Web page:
Title

Angiogenic Effects of Variant Lengths of Borate Glass Scaffolds Prepared via Robocasting

Presenter Information

Anthony Bitar

Department

Biological Sciences

Major

Pre-medical Biology

Research Advisor

Day, D. E.
Rahaman, M. N., 1950-

Advisor's Department

Materials Science and Engineering

Funding Source

OURE Fellows

Abstract

Borate-based 13-93B3 bioactive glass scaffolds have been used successfully in clinical trials to treat chronic wounds and have been shown to be both safe and effective in promoting angiogenesis both in vivo and in vitro. The objective of this research was to determine the degree of capillary and blood vessel growth present within bioactive glass scaffolds between five and twenty millimeters in length when constructed via robocasting. The scaffolds were implanted subcutaneously in rats using aseptic surgery techniques. The reacted bioactive scaffolds were extracted and prepared for histological analysis through paraffin embedding and tissue sectioning followed by hematoxylin and eosin (H&E) and periodic acid-Schiff (PAS) staining for sample evaluation.

Biography

Anthony Bitar is a sophomore who is pursuing a Pre-Medical Bachelor’s degree in the Biological Sciences department, and minoring in Chemistry and Biomedical Engineering. He has worked under the supervision of Dr. Mohamed Rahaman and Dr. Yue-Wern Huang since February 2014. Anthony has worked in making Hydroxyapatite hollow microscpheres as well as bioactive glass scaffolds via robocasting. He has learned cell culturing techniques which enables him to conduct in vitro experiments. Additionally, Anthony has experience in conducting in vivo studies related to bone regeneration and angiogenesis using Sprague Dawley laboratory rats. He also gained the skills of performing histological analysis of implants.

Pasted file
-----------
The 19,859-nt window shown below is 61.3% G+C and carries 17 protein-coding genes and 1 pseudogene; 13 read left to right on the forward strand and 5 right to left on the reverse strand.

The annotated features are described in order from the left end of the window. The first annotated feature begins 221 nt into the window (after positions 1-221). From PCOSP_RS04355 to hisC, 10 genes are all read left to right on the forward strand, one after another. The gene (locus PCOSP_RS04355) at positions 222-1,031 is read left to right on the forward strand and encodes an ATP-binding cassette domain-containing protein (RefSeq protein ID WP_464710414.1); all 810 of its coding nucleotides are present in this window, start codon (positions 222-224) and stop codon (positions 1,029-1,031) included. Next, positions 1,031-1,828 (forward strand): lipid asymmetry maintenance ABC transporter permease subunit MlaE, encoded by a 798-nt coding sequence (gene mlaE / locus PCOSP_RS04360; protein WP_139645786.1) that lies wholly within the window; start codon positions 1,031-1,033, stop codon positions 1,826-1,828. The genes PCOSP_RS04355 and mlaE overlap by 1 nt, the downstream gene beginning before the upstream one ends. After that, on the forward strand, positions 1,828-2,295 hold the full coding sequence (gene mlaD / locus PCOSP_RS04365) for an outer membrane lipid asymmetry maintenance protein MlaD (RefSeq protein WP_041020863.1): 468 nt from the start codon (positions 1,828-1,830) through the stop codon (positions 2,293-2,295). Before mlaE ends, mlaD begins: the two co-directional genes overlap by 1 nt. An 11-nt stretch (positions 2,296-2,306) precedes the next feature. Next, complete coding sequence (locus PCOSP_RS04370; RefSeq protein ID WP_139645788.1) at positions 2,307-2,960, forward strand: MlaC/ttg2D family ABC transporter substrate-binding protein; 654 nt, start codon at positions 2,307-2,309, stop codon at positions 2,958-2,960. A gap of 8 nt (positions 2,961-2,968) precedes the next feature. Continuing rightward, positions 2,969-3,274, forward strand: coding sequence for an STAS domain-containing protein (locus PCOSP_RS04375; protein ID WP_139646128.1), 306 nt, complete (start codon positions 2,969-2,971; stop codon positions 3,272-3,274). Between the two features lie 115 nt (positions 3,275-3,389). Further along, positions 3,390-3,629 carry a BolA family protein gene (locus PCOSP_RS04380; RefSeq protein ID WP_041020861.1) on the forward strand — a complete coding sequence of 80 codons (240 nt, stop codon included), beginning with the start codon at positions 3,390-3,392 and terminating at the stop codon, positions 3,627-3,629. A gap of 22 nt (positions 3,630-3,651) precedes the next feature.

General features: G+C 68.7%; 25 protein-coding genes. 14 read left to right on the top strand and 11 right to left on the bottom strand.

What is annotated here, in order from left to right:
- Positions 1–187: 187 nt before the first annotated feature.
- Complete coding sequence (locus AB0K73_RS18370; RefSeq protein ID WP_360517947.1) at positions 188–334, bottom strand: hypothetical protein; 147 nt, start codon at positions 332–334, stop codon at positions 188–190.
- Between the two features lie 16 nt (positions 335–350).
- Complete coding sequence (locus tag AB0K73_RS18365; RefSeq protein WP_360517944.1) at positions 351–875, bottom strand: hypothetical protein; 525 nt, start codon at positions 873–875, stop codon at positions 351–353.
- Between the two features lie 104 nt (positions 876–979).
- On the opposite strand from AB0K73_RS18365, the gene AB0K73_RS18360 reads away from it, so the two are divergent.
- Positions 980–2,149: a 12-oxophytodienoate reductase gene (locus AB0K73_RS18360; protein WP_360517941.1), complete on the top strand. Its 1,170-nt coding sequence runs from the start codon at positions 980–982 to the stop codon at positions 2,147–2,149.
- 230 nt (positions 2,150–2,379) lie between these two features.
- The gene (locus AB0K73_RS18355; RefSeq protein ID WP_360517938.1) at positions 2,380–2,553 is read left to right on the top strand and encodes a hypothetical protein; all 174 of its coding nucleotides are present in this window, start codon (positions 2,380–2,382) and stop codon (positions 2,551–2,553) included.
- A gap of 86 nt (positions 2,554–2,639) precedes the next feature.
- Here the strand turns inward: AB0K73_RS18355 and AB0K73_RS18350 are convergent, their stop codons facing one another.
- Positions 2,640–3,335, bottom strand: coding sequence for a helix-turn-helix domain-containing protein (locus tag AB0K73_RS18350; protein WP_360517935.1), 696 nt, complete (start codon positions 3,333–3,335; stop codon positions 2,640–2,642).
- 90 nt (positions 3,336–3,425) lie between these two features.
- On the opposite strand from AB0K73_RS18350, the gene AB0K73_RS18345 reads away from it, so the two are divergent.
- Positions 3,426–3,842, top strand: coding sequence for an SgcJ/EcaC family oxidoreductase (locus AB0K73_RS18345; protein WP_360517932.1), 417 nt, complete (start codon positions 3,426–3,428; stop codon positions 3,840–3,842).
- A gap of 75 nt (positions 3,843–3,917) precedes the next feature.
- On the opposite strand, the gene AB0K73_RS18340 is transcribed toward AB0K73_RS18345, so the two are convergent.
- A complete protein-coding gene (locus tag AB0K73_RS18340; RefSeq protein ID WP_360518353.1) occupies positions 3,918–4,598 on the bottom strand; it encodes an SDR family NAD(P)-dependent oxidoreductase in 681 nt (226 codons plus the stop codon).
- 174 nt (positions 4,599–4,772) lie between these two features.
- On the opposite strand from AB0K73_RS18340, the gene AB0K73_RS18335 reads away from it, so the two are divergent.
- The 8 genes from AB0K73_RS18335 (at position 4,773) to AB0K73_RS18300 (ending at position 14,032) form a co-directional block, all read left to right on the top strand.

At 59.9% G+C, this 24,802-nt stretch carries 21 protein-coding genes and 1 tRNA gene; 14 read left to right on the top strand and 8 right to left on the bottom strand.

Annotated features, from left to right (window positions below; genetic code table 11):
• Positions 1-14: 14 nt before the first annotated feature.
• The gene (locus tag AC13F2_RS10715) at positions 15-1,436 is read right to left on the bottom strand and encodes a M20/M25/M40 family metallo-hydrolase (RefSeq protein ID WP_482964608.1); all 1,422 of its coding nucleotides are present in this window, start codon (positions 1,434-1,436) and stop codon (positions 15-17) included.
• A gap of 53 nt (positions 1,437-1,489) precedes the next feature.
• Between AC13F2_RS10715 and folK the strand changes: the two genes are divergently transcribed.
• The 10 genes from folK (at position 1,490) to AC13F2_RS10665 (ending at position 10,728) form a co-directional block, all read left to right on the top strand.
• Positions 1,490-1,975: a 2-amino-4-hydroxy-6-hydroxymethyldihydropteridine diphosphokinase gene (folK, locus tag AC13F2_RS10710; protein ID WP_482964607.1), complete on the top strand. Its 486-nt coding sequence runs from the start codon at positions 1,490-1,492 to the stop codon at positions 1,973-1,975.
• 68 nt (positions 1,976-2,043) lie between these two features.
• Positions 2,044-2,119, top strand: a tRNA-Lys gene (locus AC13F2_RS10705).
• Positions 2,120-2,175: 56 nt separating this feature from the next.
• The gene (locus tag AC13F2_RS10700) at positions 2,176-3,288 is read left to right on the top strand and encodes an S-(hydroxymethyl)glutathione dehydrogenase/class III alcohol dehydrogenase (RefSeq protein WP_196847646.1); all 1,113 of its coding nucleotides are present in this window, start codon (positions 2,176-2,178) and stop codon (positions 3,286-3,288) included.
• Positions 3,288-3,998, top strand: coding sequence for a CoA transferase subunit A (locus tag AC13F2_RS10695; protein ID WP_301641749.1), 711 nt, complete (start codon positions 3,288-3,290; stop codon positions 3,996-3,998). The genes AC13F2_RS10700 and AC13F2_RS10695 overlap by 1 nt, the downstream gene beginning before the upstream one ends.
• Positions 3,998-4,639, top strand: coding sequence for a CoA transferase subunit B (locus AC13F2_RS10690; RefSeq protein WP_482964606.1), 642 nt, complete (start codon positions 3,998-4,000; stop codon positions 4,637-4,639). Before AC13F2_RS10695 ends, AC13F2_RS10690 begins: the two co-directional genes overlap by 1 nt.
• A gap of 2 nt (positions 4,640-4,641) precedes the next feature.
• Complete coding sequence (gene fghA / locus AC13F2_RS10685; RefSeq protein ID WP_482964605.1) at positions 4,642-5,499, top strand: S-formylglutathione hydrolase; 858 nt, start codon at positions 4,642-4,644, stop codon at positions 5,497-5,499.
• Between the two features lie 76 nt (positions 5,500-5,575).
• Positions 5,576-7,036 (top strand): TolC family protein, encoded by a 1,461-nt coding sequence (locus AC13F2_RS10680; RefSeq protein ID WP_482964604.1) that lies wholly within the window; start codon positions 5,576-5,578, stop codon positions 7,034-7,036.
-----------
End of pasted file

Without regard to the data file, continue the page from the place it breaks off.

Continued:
Presentation Type

Poster Presentation

Document Type

Poster

Location

Upper Atrium/Hall

Presentation Date

15 Apr 2015, 9:00 am - 11:45 am

Comments

Joint project with Caleb Trecazzi

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Apr 15th, 9:00 AM Apr 15th, 11:45 AM

Angiogenic Effects of Variant Lengths of Borate Glass Scaffolds Prepared via Robocasting

Upper Atrium/Hall

Borate-based 13-93B3 bioactive glass scaffolds have been used successfully in clinical trials to treat chronic wounds and have been shown to be both safe and effective in promoting angiogenesis both in vivo and in vitro. The objective of this research was to determine the degree of capillary and blood vessel growth present within bioactive glass scaffolds between five and twenty millimeters in length when constructed via robocasting. The scaffolds were implanted subcutaneously in rats using aseptic surgery techniques. The reacted bioactive scaffolds were extracted and prepared for histological analysis through paraffin embedding and tissue sectioning followed by hematoxylin and eosin (H&E) and periodic acid-Schiff (PAS) staining for sample evaluation.